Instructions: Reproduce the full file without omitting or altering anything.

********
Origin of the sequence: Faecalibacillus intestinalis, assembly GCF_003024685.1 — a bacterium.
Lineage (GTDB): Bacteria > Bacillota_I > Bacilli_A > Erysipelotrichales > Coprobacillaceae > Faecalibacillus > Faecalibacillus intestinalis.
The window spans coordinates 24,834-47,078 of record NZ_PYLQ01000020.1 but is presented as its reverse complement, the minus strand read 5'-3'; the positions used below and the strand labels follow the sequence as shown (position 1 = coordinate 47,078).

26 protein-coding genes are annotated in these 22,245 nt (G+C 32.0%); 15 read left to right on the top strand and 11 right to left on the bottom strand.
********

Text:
Origin of the sequence: Faecalibacillus intestinalis, assembly GCF_003024685.1 — a bacterium.
Lineage (GTDB): Bacteria > Bacillota_I > Bacilli_A > Erysipelotrichales > Coprobacillaceae > Faecalibacillus > Faecalibacillus intestinalis.
The window spans coordinates 24,834-47,078 of record NZ_PYLQ01000020.1 but is presented as its reverse complement, the minus strand read 5'-3'; the positions used below and the strand labels follow the sequence as shown (position 1 = coordinate 47,078).

26 protein-coding genes are annotated in these 22,245 nt (G+C 32.0%); 15 read left to right on the top strand and 11 right to left on the bottom strand.